Agnes Varda has died, but her empathy and spirit live on

To make The Gleaners & I, her 2000 documentary about scavenging, Agnès Varda necessarily watched people sift through things for.

To make The Gleaners & I, her 2000 documentary about scavenging, Agnès Varda necessarily watched people sift through things for many hours: fields after a harvest, junk piles, the detritus of other peoples lives. At one point she comes upon an old, handless clock, and that leads her to contemplate her own mortality – and, by implication, what she herself will leave behind.

I’ve been thinking about that clock a lot today, as the news of Varda’s death in Paris on March 29, at the age of 90 sinks in. But I can also answer the question she posed: she left us herself.

Agnès Varda made movies I love, and she made other movies I love possible – Truffaut’s, Rohmer’s, Rivette’s – by demonstrating that empathy and spirit could serve cinema just as well as impressive camera setups and convoluted plots. There were few filmmakers as personal and as open as she was, and you can feel it in everything she did.

Varda not only sparked the French New Wave with her 1954 feature La Pointe Courte, a study of a nameless couple (Philippe Noiret, Silvia Monfort) facing the end of their relationship, but refined it further in 1962 with the magnificent Cléo From 5 To 7, which captured the sublimated existential crisis of a young woman (Corinne Marchand) adrift in Paris as she awaits the results of a biopsy.

Shot in black-and-white for a verité feel that captures the city and its inhabitants in constant activity around its emotionally paralyzed protagonist, the film is alive in ways few others were, or are. Had Varda never made another movie, Cléo would have been enough to put her in the pantheon.

But she did make other movies, working constantly through the 60s, 70s and 80s; much of her output has been collected in two excellent Criterion Collection boxed sets. 4 Films By Agnes Varda packages Cléo and La Pointe Courte with the 1965 domestic drama Le Bonheur and the 1985 drama Vagabond, which shuffles back and forth through the life of a young drifter (Sandrine Bonnaire) who’s found dead at the film’s opening.

All four of these films are connected by Varda’s intimate concern for her characters, and thinking about them now I can almost hear her voice, asking: You are going through something profound, yes? What is it like? It’s a question that recurs in all of her films.

Varda was an endlessly curious artist, wandering around the world with a camera and turning the people and things she found into beguiling, fascinating cinema. She moved back and forth between fiction and documentary, frequently blending the two by mixing family members or nonprofessional actors into her dramas, always finding the right tone for whatever mixture shed made. The other Criterion box, Agnès Varda In California, gathers up the films she made in America in the late 60s, when she sojourned there with her husband Jacques Demy, and throws in two more she made when she went back in the late 70s.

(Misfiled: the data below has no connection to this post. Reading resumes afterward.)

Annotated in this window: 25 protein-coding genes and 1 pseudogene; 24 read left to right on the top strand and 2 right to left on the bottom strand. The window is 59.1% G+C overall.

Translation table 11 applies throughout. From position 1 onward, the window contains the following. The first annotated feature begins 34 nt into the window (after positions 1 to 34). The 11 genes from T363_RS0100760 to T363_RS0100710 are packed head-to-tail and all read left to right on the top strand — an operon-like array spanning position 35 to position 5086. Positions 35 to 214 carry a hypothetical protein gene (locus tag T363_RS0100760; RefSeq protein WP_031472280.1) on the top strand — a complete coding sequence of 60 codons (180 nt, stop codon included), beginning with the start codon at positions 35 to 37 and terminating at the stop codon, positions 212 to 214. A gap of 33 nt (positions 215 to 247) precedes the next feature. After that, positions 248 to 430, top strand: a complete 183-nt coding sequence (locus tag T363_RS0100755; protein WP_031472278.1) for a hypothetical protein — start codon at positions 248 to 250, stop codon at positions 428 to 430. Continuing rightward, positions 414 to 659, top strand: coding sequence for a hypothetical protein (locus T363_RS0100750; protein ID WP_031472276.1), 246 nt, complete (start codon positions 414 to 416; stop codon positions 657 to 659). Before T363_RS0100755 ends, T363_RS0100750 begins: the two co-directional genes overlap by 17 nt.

They’re a haphazard assemblage of docs about a distant relative, the civil-rights movement, New York art-scenesters and the murals of Los Angeles, and a short feature about a mother and son living on the fringe. But they’re all about Varda investing herself, and us, in the thing that’s caught her attention. Something profound is happening. What is it like?

I got to meet Varda in 2008, when she came to TIFF with her documentary memoir The Beaches Of Agnès. The film felt very much like it might be her last: it’s all about her career and her memories, and a summation of her philosophy. Maybe she was retiring. She was 80 years old. No one would blame her.

It was a breakfast interview, a roundtable with six or seven other journalists at a restaurant on Bloor East. Within moments of her arrival, Varda was taking our pictures and quizzing us about ourselves, asking for film recommendations and demanding one young woman eat a croissant because she looked tired.

That’s my most vivid memory of the hour we all spent together, probably because it so perfectly demonstrates Varda’s way of taking care of the people in her orbit. (Revisiting the Q&A this morning, I noticed she also insisted I eat something as well.) We talked about her work, of course, but she was much more interested in the people in front of her than the work that was behind her. That’s how she could have such a peripatetic career, and why she was never going to retire.

Over the following decade, Varda continued to work while falling into a sort of side hustle as an adorable art-house avatar – an image my friend and colleague Mallory Andrews was quick to skewer when TIFF held a retrospective of Varda’s work last spring. Yes, she was posing for fun photos at festivals and events, and everyone around her was clearly delighted for the opportunity, but she was also producing relevant, immediate, valuable work like the ebullient Faces/Places, a collaboration with the artist JR that resulted in Varda’s first Oscar nomination. She was 89. The film lost to the sports-doping documentary Icarus. I bet she had fun at the after-party anyway.

It made my heart happy to see her, both on screen and in person, and I’m glad that well get to see one more documentary, Varda By Agnès, later this year. I used to worry she wouldn’t get the credit she deserved, but I’ve been reading tributes to her all day. She knew who she was, she knew what she meant to us, and she knew what she left behind.

Let the harvest begin.


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